Zachary Levi learns his ancestor avoided being killed in a witch trial

Zachary Levi learns his ancestor avoided being killed in a witch trial

On Who do you Think You Are?, Sunday night, Shazam! Star Zachary Levi was shocked to learn that his 10-time paternal great-grandmother, Elizabeth Clawson, was accused of being a witch in 1692, the same year as the Salem witch trials.

“This is the year of the Salem witch trials. There’s the outbreak in Salem. There’s just one more burst of witchcraft, and it’s here. So this is a dangerous time for your family,” said Ann Little, a history professor at Colorado State University.

While Clawson lived in Fairfield, Connecticut and not Salem, Massachusetts, Levi’s ancestor was still being tried in court, where she might have been executed if found guilty. Back in the days of witch trials, women accused of witchcraft were crouched — bound hand and foot and submerged in water — to determine whether the suspect was a witch or not. It was believed that “a pure, good-hearted Christian would perish,” and when she floated they thought she was a witch.

“To learn that my great-grandmother of 10 was essentially accused of being a witch is just so overwhelming and also disturbing and sad and surreal. It’s always difficult trying to put yourself in someone else’s shoes, but in 1692, my great-grandmother of 10 times is thrown into this pond, hand and foot tied together. She knows the seriousness of the situation. She understands what happens to someone who is accused and convicted of being a witch. I mean this is death. I could imagine she was scared and angry and confused. I can imagine being in this place surrounded by a bunch of people you thought were your friends,” Levi shared, heartbroken, as he stood by the pond she was dunking in.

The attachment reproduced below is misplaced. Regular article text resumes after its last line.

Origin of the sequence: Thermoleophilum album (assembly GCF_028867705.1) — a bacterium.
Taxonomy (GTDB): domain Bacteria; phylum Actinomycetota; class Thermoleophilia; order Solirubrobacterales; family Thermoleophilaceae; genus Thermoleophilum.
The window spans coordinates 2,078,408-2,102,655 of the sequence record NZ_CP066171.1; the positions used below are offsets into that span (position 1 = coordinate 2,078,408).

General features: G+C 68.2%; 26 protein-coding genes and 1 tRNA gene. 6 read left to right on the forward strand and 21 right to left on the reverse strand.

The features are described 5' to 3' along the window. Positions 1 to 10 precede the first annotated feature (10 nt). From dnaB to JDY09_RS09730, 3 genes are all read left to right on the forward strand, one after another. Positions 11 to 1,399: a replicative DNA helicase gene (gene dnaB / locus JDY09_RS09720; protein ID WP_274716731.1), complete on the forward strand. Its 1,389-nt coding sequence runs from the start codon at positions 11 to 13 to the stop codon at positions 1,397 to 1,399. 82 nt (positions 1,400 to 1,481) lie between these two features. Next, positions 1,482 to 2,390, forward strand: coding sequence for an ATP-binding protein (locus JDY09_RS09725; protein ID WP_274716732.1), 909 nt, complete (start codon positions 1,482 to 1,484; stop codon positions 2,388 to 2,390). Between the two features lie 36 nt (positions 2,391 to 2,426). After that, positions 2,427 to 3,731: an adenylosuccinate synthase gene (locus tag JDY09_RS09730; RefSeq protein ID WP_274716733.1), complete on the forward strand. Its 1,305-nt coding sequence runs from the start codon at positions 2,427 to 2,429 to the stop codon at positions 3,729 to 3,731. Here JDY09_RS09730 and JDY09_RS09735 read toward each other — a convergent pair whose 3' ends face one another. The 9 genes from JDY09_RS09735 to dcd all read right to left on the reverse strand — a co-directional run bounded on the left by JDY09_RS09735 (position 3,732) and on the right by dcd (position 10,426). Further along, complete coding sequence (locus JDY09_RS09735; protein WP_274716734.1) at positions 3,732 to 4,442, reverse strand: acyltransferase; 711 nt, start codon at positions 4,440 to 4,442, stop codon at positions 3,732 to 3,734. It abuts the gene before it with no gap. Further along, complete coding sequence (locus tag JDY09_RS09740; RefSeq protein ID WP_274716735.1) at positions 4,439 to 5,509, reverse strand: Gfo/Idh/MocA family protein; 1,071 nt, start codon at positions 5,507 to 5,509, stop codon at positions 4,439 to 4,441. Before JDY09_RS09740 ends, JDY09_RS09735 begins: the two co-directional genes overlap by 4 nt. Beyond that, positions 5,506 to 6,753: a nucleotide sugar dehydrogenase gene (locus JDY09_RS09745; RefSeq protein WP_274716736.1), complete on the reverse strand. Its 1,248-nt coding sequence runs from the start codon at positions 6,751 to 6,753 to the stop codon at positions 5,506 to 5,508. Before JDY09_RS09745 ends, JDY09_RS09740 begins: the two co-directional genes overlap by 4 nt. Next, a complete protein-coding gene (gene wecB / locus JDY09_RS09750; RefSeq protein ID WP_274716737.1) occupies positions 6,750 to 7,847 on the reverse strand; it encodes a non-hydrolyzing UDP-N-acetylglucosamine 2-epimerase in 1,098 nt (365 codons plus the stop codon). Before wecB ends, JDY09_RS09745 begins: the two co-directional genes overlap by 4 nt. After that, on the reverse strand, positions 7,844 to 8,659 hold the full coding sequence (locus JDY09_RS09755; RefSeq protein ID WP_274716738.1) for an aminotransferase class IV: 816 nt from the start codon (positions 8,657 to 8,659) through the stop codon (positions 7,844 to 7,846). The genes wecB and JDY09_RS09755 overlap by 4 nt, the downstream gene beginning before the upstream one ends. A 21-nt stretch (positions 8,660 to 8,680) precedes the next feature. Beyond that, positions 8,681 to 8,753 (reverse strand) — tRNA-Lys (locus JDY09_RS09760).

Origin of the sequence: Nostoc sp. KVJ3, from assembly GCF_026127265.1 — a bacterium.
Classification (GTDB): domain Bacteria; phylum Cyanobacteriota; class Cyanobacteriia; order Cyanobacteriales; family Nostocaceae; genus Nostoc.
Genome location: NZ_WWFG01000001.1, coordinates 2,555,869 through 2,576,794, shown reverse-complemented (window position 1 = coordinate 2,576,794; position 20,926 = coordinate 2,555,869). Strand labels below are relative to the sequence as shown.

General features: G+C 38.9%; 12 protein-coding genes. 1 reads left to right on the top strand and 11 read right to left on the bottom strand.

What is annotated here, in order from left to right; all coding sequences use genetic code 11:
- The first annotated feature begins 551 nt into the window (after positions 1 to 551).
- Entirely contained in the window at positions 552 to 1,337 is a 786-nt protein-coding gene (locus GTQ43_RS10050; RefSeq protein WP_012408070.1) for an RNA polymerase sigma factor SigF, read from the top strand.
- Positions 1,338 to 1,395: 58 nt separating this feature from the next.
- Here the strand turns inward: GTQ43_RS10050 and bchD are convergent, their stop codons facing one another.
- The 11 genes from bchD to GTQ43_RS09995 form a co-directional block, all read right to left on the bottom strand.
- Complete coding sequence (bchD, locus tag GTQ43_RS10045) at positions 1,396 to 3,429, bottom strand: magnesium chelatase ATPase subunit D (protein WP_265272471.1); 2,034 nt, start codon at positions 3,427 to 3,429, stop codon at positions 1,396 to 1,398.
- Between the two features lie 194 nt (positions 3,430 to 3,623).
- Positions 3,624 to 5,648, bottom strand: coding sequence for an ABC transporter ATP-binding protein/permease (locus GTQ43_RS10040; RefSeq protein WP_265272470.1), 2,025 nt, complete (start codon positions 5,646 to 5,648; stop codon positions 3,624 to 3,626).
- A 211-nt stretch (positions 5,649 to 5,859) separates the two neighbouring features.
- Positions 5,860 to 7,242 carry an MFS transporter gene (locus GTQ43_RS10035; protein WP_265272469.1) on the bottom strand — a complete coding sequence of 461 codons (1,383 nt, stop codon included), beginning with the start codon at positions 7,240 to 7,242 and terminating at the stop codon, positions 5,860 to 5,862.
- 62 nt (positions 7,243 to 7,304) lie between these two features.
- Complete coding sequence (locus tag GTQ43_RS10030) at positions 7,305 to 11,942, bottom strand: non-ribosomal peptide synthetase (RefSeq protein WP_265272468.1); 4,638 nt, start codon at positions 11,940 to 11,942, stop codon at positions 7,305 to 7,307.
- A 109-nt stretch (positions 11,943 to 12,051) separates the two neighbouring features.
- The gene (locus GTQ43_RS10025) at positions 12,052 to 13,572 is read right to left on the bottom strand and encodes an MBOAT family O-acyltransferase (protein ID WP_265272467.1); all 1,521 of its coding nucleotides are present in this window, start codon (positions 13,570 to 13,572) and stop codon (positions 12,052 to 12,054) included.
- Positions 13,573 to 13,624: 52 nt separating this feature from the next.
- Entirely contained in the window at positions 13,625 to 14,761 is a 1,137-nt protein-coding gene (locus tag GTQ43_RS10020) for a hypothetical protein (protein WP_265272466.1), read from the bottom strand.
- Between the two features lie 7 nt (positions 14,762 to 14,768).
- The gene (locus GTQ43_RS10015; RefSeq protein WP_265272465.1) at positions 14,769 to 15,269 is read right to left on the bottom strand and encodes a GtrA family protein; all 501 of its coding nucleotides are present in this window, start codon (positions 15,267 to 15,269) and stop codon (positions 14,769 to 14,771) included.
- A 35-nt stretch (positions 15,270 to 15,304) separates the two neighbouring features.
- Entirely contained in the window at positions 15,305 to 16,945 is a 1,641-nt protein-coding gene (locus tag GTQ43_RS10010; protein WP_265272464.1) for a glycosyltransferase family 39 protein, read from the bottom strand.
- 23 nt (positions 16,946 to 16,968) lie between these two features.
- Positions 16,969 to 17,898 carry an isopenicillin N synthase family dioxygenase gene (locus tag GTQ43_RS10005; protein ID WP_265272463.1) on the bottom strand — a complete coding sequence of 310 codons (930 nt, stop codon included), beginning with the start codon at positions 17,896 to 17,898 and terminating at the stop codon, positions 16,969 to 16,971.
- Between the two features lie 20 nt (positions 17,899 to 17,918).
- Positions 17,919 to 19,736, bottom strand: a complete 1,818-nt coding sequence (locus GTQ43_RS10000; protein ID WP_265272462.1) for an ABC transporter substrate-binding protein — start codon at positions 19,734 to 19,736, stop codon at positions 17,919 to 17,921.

However, after digging more into their story, Little and Levi discovered a petition written by Clawson’s husband Stephen Clawson and signed by 76 people defending Clawson against the witchcraft allegations.

“Fearing common guilt, the community took a certain risk in supporting Elizabeth Clawson to defend an accused witch,” Little explained. “And Stephen certainly took a risk by asking for support for his wife. We have seen in both England and New England that husbands are accused of witchcraft when they try to defend their wives from witchcraft charges. So he did something that’s very unusual and very brave.” This was a relief to Levi, who, before learning of his paternal lineage, had learned that all the males on his maternal side had been abusive and alcoholic. Luckily, he received Levi got better news when he learned that Elizabeth Clawson was ultimately found not guilty.

At the end, Levi shared of his journey: “You learn so much about who you are by learning about your family and your past, because that’s who you are. You’re a product of that long lineage. It’s very uplifting to have an example of a man of my lineage, my great-grandfather of 10, who had that kind of courage and his wife’s love and was essentially willing to die when it came to it. and I’m grateful to know that lives in my DNA within me. And then finally to hear that Elizabeth Clawson wasn’t convicted and was released feels very good.”

Who do you Think You Are? airs Sundays at 7 p.m ABC.

Watch ‘Mom’ star Allison Janney be blown away after learning her ancestor arrived on the Mayflower in 1620:

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